Though George W. Bush won the GOP nom­in­a­tion in 2000 while broadly sup­port­ing im­mig­ra­tion re­form, the past two races have hardened the as­sump­tion among many Re­pub­lic­an op­er­at­ives that sup­port for leg­al­iz­ing the un­doc­u­mented—which con­ser­vat­ives de­ride as “am­nesty”—is an un­sus­tain­able po­s­i­tion in the GOP primary.

But the polling evid­ence isn’t so clear-cut. While sur­veys show that cit­izen­ship faces an im­pas­sioned streak of res­ist­ance among likely Re­pub­lic­an voters, the polls of­fer mixed sig­nals on wheth­er enough voters re­main open to a can­did­ate hold­ing that po­s­i­tion to build a win­ning co­ali­tion.

The most omin­ous res­ult for Bush came in the most re­cent NBC/Wall Street Journ­al Poll. In that sur­vey, 62 per­cent of Re­pub­lic­an primary voters said they would be less fa­vor­able to­ward a can­did­ate “who sup­ports a path­way to cit­izen­ship for for­eign­ers who are cur­rently stay­ing il­leg­ally in the United States,” while only 22 per­cent in­dic­ated they would be more fa­vor­able. The share of GOP voters who said they would be less fa­vor­able to­ward a can­did­ate sup­port­ing cit­izen­ship ex­ceeded the por­tion who in­dic­ated res­ist­ance to a can­did­ate fa­vor­ing Com­mon Core cur­riculum re­form (52 per­cent), rais­ing taxes on the wealthy (51 per­cent), or same-sex mar­riage (50 per­cent).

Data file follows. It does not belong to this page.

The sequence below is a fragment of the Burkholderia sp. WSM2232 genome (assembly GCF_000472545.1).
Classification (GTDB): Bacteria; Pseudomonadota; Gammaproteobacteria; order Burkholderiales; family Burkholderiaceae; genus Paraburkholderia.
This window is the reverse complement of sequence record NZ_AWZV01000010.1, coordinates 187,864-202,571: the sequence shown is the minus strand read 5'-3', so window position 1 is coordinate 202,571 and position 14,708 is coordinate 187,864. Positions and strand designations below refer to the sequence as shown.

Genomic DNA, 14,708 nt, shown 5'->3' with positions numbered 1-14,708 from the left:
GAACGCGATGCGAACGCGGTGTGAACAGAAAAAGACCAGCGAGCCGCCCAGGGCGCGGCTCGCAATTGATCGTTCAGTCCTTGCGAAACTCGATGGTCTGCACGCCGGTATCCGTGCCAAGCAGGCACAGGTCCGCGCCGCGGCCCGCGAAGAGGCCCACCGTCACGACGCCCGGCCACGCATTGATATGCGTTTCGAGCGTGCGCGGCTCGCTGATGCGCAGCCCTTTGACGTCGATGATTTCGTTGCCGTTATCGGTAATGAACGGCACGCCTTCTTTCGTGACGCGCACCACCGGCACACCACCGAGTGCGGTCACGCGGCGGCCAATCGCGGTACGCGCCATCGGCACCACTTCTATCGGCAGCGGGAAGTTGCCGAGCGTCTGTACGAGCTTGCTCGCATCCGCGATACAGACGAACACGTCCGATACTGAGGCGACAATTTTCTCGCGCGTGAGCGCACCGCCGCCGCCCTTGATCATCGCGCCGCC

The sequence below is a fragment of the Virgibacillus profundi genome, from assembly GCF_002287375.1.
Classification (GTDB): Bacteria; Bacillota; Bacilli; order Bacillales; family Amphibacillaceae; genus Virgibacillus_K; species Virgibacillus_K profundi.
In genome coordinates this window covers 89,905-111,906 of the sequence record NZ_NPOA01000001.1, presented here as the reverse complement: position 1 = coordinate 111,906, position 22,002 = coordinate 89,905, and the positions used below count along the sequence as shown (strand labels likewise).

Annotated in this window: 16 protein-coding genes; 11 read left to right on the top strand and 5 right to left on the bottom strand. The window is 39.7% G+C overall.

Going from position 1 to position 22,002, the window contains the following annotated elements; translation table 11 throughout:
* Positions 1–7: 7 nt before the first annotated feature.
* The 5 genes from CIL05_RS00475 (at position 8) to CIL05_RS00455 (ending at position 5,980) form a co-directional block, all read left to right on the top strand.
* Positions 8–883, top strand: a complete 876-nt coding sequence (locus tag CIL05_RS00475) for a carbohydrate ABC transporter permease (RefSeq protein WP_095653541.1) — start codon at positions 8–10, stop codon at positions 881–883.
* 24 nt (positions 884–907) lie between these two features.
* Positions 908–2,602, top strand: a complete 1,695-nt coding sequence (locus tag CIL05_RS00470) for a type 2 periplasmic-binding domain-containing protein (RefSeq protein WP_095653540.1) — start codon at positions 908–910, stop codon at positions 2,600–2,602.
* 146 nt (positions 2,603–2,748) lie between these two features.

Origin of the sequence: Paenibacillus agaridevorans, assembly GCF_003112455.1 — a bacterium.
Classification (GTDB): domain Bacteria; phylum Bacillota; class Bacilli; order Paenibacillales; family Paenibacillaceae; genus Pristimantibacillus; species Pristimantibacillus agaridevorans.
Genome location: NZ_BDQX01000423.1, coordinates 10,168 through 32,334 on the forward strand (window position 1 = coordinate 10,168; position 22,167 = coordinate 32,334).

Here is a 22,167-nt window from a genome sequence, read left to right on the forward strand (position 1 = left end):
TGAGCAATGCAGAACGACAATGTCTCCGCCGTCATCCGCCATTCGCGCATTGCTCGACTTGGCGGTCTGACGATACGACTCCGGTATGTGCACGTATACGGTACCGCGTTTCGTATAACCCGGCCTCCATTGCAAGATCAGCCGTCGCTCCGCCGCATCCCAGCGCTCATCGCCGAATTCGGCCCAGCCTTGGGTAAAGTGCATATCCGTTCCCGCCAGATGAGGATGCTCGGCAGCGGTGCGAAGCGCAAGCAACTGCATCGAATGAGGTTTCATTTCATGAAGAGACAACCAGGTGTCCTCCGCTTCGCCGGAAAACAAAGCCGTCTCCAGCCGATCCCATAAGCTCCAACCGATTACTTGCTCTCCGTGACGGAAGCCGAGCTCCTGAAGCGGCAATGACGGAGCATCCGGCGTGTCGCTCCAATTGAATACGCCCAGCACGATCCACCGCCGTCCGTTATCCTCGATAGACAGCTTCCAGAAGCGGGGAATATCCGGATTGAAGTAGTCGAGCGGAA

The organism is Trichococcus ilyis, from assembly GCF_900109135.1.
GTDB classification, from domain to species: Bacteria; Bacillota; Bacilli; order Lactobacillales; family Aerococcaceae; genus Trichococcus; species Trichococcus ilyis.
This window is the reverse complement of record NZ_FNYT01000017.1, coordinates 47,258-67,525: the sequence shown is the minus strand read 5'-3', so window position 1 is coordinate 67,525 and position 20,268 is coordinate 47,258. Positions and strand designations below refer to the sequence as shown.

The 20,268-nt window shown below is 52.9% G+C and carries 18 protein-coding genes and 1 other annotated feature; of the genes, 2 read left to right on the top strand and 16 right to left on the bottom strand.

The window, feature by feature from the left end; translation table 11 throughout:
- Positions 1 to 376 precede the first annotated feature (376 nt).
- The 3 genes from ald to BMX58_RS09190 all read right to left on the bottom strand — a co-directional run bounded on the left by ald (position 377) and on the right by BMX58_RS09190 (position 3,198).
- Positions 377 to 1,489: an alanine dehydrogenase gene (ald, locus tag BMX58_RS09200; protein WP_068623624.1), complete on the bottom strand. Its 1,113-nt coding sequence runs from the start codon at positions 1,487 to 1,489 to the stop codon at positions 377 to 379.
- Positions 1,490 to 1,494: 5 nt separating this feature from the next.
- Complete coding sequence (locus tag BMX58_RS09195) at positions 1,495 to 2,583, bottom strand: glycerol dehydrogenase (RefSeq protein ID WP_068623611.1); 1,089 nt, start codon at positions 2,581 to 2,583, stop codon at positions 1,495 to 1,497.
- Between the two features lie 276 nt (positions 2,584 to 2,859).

Douglas Holtz-Eakin, Mc­Cain’s is­sue dir­ect­or in 2008 and now pres­id­ent of the Amer­ic­an Ac­tion For­um, a cen­ter-right think tank, says that be­cause of its phras­ing, that res­ult over­states GOP voter op­pos­i­tion to cit­izen­ship. “It’s too simple, be­cause when you just ask it that way, people skip over the path­way [lan­guage] and they just think ‘cit­izen­ship-am­nesty-bad,’” he said. “That’s the trap.”

A series of sur­veys in re­cent years have found that most Re­pub­lic­ans re­ject de­port­a­tion and are will­ing to ac­cept some leg­al status for the un­doc­u­mented—but only a minor­ity of them en­dorse full cit­izen­ship.

Polling con­duc­ted by long­time GOP poll­ster Whit Ayres for AAF last year found that a 56 per­cent to 36 per­cent ma­jor­ity of likely GOP primary voters would ac­cept a leg­al status “that does not provide full cit­izen­ship.” But by a 48 per­cent to 44 per­cent plur­al­ity, GOP primary voters re­jec­ted cit­izen­ship, the sur­vey found. Polls by the non­par­tis­an Pew Re­search Cen­ter dur­ing the 2013 im­mig­ra­tion de­bate like­wise found that, while a sol­id ma­jor­ity of about three-fifths of Re­pub­lic­ans be­lieved the un­doc­u­mented should be al­lowed to leg­ally re­main in the United States, only about one-third of GOP par­tis­ans en­dorsed cit­izen­ship.